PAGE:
In an instant the two cars locked together, the Ferrari veered broadside across the Lotus’s nose, and both of them spun up the sloping grass bank towards the spectator fence, still at around 150mph.
Tragically, while the Lotus just spun along the bank, coming to rest without further harm, Trips’s ‘Sharknose’ careered more sharply left, up the sloping grass bank topped by packed spectators, and then flew and spun and flipped along the line of the spectator fence, bouncing off people. It landed upside down, its unbraced regulation roll-over hoop collapsed, and as it tumbled poor Trips – already crushed – was thrown out. With him died 14 luckless spectators, and many more were left injured. It was a truly ghastly incident – from which Jim Clark, though thoroughly shaken, was fortunate to emerge uninjured.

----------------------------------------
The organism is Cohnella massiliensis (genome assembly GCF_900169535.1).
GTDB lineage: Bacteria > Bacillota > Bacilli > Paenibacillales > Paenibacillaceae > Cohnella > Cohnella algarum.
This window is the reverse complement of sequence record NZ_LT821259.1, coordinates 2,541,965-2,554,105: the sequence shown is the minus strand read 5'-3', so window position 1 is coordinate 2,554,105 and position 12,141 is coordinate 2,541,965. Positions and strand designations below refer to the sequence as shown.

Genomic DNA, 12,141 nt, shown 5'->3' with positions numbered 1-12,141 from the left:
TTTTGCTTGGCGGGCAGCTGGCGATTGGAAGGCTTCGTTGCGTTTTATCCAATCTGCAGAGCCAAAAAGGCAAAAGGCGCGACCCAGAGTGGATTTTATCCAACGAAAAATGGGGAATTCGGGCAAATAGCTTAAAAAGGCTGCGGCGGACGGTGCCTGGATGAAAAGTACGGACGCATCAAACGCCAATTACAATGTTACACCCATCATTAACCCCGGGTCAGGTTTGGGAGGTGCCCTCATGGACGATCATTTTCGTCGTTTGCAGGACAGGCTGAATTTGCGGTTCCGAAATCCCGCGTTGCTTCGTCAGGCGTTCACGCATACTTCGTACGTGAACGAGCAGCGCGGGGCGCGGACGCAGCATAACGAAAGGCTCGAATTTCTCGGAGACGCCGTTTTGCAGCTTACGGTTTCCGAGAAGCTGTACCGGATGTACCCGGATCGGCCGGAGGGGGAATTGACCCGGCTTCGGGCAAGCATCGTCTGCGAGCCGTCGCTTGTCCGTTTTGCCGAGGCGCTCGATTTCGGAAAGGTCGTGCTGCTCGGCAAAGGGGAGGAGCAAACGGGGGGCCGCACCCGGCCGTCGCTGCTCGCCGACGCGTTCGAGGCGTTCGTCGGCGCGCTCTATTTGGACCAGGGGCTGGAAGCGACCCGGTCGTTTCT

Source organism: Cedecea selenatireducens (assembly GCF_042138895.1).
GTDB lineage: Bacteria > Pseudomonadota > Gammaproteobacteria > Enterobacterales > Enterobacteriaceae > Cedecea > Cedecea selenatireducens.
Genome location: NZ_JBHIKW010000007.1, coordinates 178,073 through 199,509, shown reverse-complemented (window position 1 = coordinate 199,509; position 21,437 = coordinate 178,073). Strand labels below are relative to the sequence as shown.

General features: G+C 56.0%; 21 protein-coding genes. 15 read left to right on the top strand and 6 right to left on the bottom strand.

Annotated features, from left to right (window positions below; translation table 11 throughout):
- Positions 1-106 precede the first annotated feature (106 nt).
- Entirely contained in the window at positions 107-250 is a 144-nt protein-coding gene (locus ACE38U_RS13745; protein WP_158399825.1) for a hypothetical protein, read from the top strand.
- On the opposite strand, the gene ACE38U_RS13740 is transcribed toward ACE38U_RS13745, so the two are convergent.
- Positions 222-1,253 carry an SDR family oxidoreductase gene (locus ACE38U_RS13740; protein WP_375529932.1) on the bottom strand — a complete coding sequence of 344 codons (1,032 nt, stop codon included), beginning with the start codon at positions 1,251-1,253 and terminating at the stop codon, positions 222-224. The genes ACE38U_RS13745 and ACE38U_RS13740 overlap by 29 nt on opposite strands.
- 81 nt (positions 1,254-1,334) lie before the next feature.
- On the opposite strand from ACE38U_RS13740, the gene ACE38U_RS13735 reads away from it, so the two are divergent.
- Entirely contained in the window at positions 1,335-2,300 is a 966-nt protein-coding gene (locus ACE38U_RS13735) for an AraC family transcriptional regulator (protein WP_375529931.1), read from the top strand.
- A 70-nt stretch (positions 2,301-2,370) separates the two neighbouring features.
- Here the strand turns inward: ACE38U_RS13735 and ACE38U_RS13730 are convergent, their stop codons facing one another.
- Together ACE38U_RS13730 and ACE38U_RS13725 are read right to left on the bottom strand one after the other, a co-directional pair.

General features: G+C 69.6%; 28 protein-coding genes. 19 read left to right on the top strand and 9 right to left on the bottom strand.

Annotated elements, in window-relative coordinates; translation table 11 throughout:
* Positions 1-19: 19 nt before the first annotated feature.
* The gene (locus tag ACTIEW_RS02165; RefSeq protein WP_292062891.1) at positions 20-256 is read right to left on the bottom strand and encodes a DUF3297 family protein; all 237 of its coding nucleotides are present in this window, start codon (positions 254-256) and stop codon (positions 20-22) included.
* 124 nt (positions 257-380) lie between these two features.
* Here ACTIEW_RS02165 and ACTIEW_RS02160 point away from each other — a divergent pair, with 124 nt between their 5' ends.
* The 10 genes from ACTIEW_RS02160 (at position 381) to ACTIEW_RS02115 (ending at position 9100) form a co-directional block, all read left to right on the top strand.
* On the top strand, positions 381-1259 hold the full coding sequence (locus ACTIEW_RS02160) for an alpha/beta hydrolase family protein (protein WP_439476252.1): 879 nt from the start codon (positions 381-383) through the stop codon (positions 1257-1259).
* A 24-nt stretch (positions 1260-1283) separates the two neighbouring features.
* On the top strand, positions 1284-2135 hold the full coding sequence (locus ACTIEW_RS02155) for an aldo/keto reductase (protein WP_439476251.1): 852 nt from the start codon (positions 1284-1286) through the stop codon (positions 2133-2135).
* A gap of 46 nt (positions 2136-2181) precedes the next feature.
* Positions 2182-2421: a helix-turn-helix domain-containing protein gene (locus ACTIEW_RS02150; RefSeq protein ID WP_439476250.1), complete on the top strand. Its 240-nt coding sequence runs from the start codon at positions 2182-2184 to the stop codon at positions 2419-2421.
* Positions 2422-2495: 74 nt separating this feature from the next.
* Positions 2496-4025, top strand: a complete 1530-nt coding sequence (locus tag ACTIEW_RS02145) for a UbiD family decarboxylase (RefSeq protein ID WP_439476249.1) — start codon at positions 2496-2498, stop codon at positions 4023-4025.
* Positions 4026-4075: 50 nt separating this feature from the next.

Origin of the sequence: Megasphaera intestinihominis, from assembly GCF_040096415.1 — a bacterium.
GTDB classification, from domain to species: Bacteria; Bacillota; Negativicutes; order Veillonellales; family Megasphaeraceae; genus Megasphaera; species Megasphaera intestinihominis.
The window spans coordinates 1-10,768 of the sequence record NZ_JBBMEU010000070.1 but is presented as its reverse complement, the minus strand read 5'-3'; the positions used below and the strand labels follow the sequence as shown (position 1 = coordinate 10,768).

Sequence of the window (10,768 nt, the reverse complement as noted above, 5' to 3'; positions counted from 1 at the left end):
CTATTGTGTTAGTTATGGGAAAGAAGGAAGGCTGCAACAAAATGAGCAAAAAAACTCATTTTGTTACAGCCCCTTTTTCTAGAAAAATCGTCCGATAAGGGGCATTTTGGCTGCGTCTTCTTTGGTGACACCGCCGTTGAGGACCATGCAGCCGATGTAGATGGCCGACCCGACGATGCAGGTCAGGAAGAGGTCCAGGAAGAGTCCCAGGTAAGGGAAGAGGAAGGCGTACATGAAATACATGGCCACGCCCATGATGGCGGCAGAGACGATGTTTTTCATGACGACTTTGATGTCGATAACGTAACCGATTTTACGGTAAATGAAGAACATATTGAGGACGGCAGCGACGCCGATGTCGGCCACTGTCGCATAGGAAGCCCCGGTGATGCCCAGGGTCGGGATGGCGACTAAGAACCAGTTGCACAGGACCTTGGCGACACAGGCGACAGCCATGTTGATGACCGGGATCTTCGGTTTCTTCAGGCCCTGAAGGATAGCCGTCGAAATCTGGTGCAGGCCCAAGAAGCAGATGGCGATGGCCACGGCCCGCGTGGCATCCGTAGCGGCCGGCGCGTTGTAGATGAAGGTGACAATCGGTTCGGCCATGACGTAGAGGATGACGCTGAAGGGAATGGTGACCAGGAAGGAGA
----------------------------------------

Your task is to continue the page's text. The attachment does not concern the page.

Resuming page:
Meanwhile, team-mate and Championship challenger Phil Hill was already long gone in his dominating race lead. He pressed on, non-stop as was standard practice in those days, to win his second consecutive Italian Grand Prix for the Ferrari factory team – the chequered flag confirming him as1961 World Champion Driver.